Recently, I mentioned that I was looking forward to the new Star Trek movie because the trailers looked pretty good. I was accused of having cloudy judgement—I wanted the movie to be good, and so of course the trailers looked good. Which is fair enough—plenty of movies haven’t been as good as their trailers.
But what’s wrong with rooting for a movie? I want Star Trek to be awesome again, to be all about adventure and a future where people get do interesting things other than hide from radioactive mutants left over from the apocalypse. Sure, rooting for a movie from the get-go has led to some pretty harsh disillusionment (The Phantom Menace, the second and third Matrix movies), but on the other hand The Empire Strikes Back, Terminator 2, and Lord of The Rings all turned out pretty well. So, in order of their release dates, here are the five movies I’m rooting for this summer:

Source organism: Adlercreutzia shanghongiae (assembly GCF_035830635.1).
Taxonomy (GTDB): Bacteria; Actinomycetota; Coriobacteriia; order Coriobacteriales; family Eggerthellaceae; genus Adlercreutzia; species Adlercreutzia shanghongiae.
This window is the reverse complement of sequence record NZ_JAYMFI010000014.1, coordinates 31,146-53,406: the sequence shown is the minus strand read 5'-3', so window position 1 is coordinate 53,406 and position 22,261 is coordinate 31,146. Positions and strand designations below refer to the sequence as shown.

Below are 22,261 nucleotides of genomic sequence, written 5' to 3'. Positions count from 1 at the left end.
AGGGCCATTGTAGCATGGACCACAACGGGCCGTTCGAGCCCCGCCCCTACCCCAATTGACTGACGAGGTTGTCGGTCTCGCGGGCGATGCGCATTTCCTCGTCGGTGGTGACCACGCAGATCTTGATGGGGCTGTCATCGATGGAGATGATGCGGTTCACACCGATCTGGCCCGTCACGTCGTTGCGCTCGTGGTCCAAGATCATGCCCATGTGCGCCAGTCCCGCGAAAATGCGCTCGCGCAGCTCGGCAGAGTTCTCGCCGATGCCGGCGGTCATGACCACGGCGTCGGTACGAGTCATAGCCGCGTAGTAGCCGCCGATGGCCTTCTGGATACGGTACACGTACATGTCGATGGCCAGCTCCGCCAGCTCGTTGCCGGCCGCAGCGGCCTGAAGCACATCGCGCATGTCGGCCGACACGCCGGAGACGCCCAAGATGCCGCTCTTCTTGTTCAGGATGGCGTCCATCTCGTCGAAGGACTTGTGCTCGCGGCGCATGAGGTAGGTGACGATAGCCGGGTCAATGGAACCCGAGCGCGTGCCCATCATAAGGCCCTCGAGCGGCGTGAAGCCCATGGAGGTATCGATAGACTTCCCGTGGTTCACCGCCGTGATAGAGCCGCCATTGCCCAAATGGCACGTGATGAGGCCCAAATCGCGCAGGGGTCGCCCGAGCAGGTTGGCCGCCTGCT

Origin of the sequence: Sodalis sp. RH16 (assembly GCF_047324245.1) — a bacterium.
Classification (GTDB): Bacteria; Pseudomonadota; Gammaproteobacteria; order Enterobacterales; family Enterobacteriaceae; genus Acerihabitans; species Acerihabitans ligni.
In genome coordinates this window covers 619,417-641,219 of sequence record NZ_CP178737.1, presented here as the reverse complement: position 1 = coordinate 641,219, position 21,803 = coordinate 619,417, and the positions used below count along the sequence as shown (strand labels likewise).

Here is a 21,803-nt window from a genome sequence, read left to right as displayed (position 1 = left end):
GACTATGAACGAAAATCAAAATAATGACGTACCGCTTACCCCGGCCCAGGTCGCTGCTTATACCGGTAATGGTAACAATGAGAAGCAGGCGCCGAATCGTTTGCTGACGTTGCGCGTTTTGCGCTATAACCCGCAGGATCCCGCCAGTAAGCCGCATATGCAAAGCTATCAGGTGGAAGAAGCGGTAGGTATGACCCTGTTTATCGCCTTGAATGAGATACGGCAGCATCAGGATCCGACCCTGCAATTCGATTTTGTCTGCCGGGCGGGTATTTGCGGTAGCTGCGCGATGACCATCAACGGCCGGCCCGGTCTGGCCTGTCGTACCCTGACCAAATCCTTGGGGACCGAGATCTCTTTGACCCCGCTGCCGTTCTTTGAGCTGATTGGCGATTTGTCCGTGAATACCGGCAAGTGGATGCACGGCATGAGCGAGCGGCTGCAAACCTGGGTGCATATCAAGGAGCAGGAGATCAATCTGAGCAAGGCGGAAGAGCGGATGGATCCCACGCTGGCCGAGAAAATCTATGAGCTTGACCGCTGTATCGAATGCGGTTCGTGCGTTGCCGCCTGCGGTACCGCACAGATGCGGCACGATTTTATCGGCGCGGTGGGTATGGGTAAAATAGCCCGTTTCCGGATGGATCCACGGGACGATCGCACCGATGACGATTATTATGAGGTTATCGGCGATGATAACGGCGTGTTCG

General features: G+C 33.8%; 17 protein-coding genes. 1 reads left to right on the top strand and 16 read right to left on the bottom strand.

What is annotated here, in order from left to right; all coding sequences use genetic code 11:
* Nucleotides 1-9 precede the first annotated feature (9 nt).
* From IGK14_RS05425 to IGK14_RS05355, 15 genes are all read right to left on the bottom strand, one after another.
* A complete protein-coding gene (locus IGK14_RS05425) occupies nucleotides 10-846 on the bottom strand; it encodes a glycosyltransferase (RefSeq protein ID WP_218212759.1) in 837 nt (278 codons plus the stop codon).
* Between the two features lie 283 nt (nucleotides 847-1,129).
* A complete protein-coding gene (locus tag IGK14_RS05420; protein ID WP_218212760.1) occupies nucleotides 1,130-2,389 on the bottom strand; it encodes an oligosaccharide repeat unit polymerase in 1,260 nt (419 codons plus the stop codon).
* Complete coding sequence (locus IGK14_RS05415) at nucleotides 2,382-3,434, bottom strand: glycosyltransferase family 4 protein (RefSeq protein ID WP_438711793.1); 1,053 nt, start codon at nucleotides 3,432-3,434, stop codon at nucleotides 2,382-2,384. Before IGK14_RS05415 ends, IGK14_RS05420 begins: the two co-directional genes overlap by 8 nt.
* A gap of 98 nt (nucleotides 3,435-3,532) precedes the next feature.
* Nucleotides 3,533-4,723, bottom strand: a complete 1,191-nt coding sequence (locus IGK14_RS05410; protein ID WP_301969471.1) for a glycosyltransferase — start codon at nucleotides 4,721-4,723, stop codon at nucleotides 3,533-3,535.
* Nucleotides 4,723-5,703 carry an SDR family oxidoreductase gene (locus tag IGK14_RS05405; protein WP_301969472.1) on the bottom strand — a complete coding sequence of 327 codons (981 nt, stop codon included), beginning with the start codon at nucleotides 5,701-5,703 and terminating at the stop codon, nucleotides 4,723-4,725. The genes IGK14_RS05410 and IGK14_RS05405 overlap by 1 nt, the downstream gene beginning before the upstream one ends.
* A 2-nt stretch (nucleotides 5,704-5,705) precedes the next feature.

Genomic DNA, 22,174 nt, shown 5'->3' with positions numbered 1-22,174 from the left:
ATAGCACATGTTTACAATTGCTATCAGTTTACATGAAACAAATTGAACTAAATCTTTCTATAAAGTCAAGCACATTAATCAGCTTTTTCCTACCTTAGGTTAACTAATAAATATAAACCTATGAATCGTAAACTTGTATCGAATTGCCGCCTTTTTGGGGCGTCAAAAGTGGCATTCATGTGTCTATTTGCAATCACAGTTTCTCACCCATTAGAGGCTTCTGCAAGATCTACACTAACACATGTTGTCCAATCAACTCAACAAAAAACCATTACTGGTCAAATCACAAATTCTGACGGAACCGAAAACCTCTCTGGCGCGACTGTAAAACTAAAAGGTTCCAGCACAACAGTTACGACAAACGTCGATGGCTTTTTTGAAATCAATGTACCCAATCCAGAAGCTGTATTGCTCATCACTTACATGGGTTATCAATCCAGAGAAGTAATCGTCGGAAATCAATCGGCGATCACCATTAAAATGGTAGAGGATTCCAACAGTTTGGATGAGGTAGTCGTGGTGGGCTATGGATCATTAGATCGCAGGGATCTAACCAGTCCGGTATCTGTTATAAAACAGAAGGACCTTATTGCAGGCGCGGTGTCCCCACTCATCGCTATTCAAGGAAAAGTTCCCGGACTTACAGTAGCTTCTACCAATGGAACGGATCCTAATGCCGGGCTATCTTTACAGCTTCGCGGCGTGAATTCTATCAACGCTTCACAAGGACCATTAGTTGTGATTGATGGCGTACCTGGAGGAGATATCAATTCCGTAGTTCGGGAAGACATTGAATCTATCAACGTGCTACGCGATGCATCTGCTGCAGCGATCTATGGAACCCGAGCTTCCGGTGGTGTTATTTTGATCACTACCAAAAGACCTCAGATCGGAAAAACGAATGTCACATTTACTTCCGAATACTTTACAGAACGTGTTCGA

Who says science education is falling by the wayside? The Online Colleges Blog has compiled a list of the “15 Strangest College Courses in America.” And while the general list is pretty standard (yes, Virginia, there really is an underwater basket weaving class) a decent chunk of them are sci-fi related. The geek-friendly choices include Georgetown University’s “Philosophy and Star Trek,” the University of California at Irvine’s “Science of Superheroes” (plenty of new material for that syllabus these days), “Myth and Science Fiction: Star Wars, The Matrix, and Lord of the Rings” at Centre College, UC Berkeley’s “The Strategy of StarCraft,” and our personal favorite, “Zombies in Popular Media” at Chicago’s Columbia College.